Sigh. And just when I was starting to get over Drox Operative at last.

  7. crinkles esq. says:

    I like the ideas they’re presenting — turn-based, tactical space combat, mercenary in a living, factional universe. The graphics seem a bit on the amateur side, but hopefully those are placeholder.

    • Kaeoschassis says:

      I’ve seen people level that graphical criticism against every single Arcen game and for the life of me, I just can’t see it. It’s not that I don’t think graphics matter – it’s just that their games mostly look pretty nice.

      • crinkles esq. says:

        Well, I think the graphics on AI War are fine. Not outstanding, but certainly serviceable. But here, there’s visual overload. You’re already tracking so many projectiles, but then you have stuff like the red enemy radar representations pulsing everywhere. It’s too much. On this type of game, quickly scanning the state of the area is important, so the graphics need to be efficient in what they present to the user about enemy states. Too much flash, especially the smearing colour effects of shields and whatnot, detracts from this and increases cognitive load on the user.

        • Kaeoschassis says:

          That I can definitely understand, and the more I look at it the more I see your point.
          Still, even if the final version looks exactly like this, I’ll not mind. I can definitely put up with a little bit of visual overload in exchange for what this is promising.
          And the thing about Arcen seems to be that even if their games don’t keep -all- their promises, they throw enough of them out there that some have got to stick.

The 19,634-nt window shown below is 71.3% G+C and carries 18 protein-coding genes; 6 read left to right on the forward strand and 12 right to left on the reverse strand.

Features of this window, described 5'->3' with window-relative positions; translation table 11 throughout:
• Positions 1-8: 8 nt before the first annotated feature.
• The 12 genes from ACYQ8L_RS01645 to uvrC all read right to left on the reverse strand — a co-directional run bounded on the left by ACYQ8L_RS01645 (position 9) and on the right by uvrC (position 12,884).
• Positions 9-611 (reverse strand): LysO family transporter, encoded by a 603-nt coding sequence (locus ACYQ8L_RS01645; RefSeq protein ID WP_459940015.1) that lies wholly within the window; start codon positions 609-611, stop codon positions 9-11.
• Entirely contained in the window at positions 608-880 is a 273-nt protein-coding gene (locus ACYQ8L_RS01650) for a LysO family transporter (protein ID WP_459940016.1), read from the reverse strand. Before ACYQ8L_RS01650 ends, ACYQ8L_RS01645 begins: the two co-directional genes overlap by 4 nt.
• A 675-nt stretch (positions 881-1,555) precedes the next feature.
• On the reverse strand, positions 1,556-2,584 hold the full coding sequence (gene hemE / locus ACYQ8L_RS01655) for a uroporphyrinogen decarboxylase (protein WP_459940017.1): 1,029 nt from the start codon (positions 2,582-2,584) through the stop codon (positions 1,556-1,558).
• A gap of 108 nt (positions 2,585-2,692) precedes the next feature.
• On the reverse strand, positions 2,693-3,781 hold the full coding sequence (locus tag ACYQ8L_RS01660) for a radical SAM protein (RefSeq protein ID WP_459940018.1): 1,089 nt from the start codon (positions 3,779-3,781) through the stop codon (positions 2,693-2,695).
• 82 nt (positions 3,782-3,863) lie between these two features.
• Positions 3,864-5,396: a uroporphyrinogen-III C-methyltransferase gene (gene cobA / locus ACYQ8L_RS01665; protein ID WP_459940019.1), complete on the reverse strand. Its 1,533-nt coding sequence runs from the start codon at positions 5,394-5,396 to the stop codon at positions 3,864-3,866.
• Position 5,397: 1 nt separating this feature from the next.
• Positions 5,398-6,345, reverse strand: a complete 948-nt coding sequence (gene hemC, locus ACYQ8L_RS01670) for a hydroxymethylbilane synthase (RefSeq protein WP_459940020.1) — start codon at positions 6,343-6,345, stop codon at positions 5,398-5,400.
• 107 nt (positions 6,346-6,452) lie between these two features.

8. twaitsfan says:

    A valley without wind 1 & 2 were so mindblowingly terrible that I’m not sure I could ever play one of their games again. I have shattered haven and skyward collapse sitting in my backlog but I can’t bring myself to install them.

    • Kaeoschassis says:

      Can’t say anything for either of those, but both AI War and Bionic Dues are frankly terrific.

    • onyhow says:

      Consider how different each of their games are, to judge EVERYTHING by a single game is extremely foolish.

      • twaitsfan says:

        Um, well to be fair, it was two games actually 1 & 2 were a lot different, and both terrible. And is it really so foolish to generalize about a studio without having played all their games? Perhaps, but I call it an educated guess. There are so many great indie games out there that I’ll take my chances elsewhere.

        • onyhow says:

          It’s not an educated guess when the games are massively different.

  9. racccoon says:

    Another none new idea, lets go! turn based! .
    I much prefer chess to these games

  10. Runs With Foxes says:

    This looks more like real time with pause.

  11. Hypocee says:

    It’s adjustable/pausable realtime. There’s an alternate mode replacing invariably shitty autoresolve for people who want to stay on the overworld, which boils engagements down to a numbers fight with a few steps of pick prioritites/choose your own adventure.

    • Kaeoschassis says:

      Simultaneous turn based is still turn based. This is turn based. I can’t understand how anybody seeing it in action could dispute that.

      • Hypocee says:

        You’re right. I hadn’t watched the new video, just the hour-long explanation a week or two ago before they entirely ripped out the combat system, so assumed people were talking about the alternate mode getting gussied up.

  12. Vandalbarg says:

    Everything but the combat looks incredible. I love games where you have to subtly (or not) manipulate stuff on a grand scale and everything in that regard looks fantastic.

    However in every game like this (grand strategy mixed with combat) after the first few battles the actual combat itself becomes a chore and I just want to fixate on the grand strategy.

    Hopefully there’ll be an autoresolve option.

  13. Vern says:

    sooo, did you guys ever get your grubby little mitts on this?